Las Vegas Shooting: John Mayer, Lady Gaga, Other Celebs Call for Gun Control

Following the deadliest mass shooting in American history, in which at least 58 people were killed and 500 wounded at a musical festival in Las Vegas on Sunday night, artists, actors and other celebrities from around the country are now using their platform in the hopes of advancing the conversation about gun control.

Since identified as Stephen Paddock, the shooter opened fire on a crowd from the 32nd floor of the Mandalay Bay hotel, stationed across the street from the outdoor venue where country singer Jason Aldean was performing at the time. The police uncovered at least 10 rifles in Paddock’s room, including hundreds of rounds of ammunition. Eric Paddock, the brother of the suspect, told reporters on Monday that Stephen Paddock legally owned “a couple” of handguns and may have owned one long gun, “but he had them in a safe.” It’s still unclear how Paddock came into possession of so many rifles.

In a ten-tweet-long thread, John Mayer laid out a passionate argument for immediate change with regards to gun control. “I’m going to state my thoughts without the words ‘gun control’ ‘assault rifles’ and others that stoke reflexive debate,” he began. “I’m a logic and reason guy. I like to remove emotion (impossible today) and look at an issue in a theoretical vacuum to make sense of it. Lawmakers and influencers: if you’re not doing everything in your power to at least *reassess* the threat of mass murder, why can’t you come out and tell us that this is the life we’re going to have to accept? That these are the new terms? That it’s a fact of modern day life that from time to time we’ll lose dozens of people in seconds? That daily life is a lottery system? And if you can’t say that, if it’s just too cold and brutal a thought to bear, then isn’t that proof you haven’t solved the problem yet? 

He continue: “If you’re not at least trying to fix this, you’re effectively telling the country in your (in)actions that this somehow acceptable. There’s two moralities: morality identity and morality-in-action. Our greater moral identity doesn’t match our actions so far.9) If you’re not open minded to solving this, you’re morally surrendering us all to a very certain fate. There is no in between here. **Please use the energy normally allotted to fighting this argument to rethinking this problem.** Unless you don’t think there is one…”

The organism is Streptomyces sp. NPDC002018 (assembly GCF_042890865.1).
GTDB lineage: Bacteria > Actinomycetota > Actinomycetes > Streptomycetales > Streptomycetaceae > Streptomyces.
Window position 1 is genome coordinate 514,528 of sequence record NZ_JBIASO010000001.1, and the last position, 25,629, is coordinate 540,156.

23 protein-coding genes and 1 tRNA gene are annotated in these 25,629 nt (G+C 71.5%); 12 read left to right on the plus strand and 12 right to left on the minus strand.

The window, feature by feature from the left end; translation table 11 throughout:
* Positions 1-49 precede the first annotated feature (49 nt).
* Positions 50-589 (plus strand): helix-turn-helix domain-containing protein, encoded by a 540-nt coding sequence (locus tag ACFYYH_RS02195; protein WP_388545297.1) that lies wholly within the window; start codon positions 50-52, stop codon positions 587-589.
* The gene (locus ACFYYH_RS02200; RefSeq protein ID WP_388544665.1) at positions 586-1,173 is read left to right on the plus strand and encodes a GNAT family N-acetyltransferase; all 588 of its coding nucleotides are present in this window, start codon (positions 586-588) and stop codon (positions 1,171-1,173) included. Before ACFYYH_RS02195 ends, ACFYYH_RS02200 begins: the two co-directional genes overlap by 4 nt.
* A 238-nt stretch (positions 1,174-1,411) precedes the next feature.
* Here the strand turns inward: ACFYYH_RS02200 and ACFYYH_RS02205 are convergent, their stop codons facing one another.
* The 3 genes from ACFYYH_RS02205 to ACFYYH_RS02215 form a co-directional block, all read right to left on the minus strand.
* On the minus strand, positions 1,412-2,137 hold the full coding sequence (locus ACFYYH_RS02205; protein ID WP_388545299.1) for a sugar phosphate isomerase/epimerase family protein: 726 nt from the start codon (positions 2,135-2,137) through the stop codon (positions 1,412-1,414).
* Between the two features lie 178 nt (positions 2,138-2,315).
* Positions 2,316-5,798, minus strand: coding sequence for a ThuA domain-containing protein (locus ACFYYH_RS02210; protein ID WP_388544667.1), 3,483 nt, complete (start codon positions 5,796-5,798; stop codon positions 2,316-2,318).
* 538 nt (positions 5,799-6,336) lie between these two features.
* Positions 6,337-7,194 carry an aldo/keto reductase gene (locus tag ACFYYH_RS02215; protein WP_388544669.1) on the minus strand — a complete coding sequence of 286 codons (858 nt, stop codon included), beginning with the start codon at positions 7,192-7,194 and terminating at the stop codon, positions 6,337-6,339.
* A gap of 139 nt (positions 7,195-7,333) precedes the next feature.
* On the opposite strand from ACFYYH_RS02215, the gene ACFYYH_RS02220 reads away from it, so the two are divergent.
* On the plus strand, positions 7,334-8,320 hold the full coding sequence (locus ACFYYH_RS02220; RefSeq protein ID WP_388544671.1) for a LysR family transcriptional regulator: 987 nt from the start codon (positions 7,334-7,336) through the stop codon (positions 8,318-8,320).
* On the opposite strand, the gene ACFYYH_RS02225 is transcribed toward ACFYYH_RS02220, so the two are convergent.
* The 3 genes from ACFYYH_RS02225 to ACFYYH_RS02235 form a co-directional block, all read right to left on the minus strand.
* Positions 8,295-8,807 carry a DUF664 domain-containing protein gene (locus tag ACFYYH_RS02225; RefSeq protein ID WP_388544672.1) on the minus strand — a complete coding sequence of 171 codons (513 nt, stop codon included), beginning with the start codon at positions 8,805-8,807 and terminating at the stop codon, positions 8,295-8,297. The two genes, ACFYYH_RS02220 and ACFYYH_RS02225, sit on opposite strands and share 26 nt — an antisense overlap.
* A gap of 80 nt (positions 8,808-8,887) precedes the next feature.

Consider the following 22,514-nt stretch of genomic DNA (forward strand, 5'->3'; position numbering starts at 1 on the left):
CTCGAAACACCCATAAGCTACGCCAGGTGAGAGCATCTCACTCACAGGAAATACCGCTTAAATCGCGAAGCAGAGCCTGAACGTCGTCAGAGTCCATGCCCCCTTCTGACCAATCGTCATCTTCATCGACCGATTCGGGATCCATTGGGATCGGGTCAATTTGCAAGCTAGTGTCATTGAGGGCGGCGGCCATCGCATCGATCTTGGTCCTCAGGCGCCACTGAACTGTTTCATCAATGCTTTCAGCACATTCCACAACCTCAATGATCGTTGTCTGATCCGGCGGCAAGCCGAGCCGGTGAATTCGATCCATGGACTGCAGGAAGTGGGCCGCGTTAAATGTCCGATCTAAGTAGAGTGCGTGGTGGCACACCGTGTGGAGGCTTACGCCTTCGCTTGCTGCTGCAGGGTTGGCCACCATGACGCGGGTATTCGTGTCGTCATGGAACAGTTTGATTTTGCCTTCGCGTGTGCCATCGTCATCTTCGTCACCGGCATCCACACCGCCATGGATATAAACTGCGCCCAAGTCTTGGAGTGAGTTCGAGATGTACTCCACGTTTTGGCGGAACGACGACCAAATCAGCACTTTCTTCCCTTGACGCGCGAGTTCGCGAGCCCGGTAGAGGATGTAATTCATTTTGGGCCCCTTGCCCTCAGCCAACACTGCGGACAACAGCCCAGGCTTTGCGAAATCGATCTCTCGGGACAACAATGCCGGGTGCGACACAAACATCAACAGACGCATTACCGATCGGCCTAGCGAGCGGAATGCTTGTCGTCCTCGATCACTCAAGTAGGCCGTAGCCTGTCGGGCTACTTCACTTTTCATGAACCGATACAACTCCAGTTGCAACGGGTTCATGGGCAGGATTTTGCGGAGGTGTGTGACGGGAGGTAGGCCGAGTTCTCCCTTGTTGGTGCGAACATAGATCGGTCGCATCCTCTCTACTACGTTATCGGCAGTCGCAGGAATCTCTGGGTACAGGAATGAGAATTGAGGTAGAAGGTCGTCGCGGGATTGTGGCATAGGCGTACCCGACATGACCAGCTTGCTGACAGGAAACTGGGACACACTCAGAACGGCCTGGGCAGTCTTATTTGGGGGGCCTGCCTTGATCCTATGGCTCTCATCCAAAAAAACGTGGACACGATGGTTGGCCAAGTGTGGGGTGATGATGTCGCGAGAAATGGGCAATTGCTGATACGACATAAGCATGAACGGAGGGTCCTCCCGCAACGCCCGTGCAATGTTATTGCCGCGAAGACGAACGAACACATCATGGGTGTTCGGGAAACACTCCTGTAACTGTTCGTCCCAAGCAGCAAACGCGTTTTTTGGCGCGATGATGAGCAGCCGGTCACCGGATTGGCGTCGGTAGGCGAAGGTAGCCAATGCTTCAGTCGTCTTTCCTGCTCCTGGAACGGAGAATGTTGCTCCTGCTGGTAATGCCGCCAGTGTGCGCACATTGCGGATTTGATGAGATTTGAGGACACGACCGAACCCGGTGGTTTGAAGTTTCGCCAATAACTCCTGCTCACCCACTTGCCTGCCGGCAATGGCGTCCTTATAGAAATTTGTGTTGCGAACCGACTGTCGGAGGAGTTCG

Billy Eichner was likewise outspoken. After tweeting “enough already” in all caps, the Difficult People and American Horror Story: Cult star questioned why congress hasn’t been pushed more on the matter since Sandy Hook.

Lady Gaga shared a similar message, asking Democrats and Republicans to unite to bring an end to “terrorism.” She then directed a tweet towards Paul Ryan and Donald Trump, urging them to “act quickly” on gun control.

Emmy Rossum, best known for playing the character Fiona Gallagher on Shameless, also tweeted at Trump calling for action.

John Legend said the news was “heartbreaking” and “devastating” in his own tweet before retweeting Hillary Clinton and Joe Biden on the need for gun control.

Gaga’s fellow pop star Ariana Grande, whose concert in Manchester, England earlier this year was the target of a bombing that killed 22 people, called for “love, unity, peace, gun control.”

Mark Ruffalo (as well as Julianne Moore, in a similar message) encouraged everyone to join the movement to end gun violence by texting Everytown for Gun Safety, an organization that works with lawmakers to pass “common-sense laws and policies that save lives.”

Two-time Olympian Aly Raisman said she was “disgusted” by the news and questioned why it is “so easy for crazy people to have guns.”

Comedian Michael Ian Black called the National Rifle Association (NRA) a terrorist organization. “There’s no other way to say it,” he tweeted before responding to criticism.

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